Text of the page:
Highlights of the set include Maurice Abravanel's tapings of The Nutcracker and Swan Lake ballets with the Utah Symphony. The recordings from the 1960s sound fresh, and while the Utah brass and winds at times suffer in comparison to, say, orchestras in Philadelphia and New York, the difference is inches and not yards. Abravanel recorded excerpts from Swan Lake with the Utah Symphony in the 1950s for another label (and a filler on the first CD issue of Rodzinski's The Nutcracker, on the old MCA Classics "Double Decker" series), and the orchestra is much more refined sounding in Vanguard's recording. Purists might turn up their noses at a "complete" Swan Lake with traditional cuts, but Abravanel's dramatic conducting sweeps criticism before it.

Turning to the rest of the set, the American Symphony Orchestra recording of the Fourth Symphony remains a classic not only for the performance but for the orchestration. Conductor Leopold Stokowski, as was his wont, couldn't resist 'improving' Tchaikovsky's orchestration. Fanfare magazine once published a detailed list of all the changes made to the score; I don't have it at hand, but even from the first notes you notice something is different. There's no denying the impact the recording makes.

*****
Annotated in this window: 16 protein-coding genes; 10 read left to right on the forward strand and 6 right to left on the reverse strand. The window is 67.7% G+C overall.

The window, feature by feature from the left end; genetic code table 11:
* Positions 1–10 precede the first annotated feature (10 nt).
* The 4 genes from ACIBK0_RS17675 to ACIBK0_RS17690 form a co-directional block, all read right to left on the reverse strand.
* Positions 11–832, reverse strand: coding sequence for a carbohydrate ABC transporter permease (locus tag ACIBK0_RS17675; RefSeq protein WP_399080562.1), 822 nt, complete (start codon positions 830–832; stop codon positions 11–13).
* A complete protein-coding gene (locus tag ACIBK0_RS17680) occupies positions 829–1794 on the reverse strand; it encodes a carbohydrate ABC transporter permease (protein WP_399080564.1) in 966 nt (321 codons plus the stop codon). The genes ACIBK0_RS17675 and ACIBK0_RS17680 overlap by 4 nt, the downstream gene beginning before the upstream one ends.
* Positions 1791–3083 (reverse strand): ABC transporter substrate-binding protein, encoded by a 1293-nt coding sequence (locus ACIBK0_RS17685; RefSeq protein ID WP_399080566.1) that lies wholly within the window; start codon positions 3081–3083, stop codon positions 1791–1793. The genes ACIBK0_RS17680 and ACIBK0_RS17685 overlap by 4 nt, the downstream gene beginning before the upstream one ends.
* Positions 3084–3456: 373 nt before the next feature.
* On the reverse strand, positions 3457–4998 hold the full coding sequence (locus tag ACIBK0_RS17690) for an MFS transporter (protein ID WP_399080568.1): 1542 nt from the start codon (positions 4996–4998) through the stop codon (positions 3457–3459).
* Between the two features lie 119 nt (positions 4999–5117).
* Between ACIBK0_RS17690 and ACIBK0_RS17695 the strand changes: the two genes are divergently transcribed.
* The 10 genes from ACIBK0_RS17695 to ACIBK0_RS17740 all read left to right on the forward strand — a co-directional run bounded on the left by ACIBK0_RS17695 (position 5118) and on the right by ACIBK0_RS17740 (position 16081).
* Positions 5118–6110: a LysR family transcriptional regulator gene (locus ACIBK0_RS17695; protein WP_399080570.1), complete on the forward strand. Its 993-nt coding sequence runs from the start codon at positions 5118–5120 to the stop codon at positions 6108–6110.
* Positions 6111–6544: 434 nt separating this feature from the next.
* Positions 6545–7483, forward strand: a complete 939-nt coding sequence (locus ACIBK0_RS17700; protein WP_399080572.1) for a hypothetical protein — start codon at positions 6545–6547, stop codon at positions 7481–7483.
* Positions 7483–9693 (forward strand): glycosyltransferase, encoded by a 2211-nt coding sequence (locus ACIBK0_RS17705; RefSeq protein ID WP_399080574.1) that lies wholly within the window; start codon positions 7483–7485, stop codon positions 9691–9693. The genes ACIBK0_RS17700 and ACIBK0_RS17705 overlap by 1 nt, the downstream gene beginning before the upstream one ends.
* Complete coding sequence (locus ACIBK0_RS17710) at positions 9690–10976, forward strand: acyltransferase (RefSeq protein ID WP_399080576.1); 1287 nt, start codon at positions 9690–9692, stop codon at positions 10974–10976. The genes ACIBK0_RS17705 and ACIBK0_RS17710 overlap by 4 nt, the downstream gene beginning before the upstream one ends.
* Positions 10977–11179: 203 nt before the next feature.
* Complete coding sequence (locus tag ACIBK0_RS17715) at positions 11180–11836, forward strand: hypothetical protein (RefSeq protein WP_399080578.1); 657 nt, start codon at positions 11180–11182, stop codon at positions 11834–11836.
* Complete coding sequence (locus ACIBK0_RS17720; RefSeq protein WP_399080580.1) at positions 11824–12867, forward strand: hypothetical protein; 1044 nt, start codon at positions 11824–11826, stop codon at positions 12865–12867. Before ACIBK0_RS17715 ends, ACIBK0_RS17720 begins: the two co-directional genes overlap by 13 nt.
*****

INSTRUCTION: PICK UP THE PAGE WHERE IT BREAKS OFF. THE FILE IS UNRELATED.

The three performances led by Pierre Monteux are live tapings from the Vienna Festival in 1962. John Ogdon is a grand soloist in the Piano Concerto, and Monteux leads exciting performances of music written back when he was a music student eight decades before (Romeo and Juliet and the Fifth Symphony). Vanguard's sound is a little distant but very good for live recordings.

Somary's recording of the Serenade for Strings with the English Chamber Orchestra is from an early 1970s recording of "Russian Music For Strings." Compared to many performances, this one comes across as small scaled without a compensating virtue such as clarity. Somary, best known for his Bach and Handel recordings, was never a conductor to tear a passion to tatters; I'm not sure such a dry-eyed approach works for Tchaikovsky. A curiosity. I wish eOne had reissued the Arensky Variations on the Theme of Tchaikovsky that was the flip side of the LP.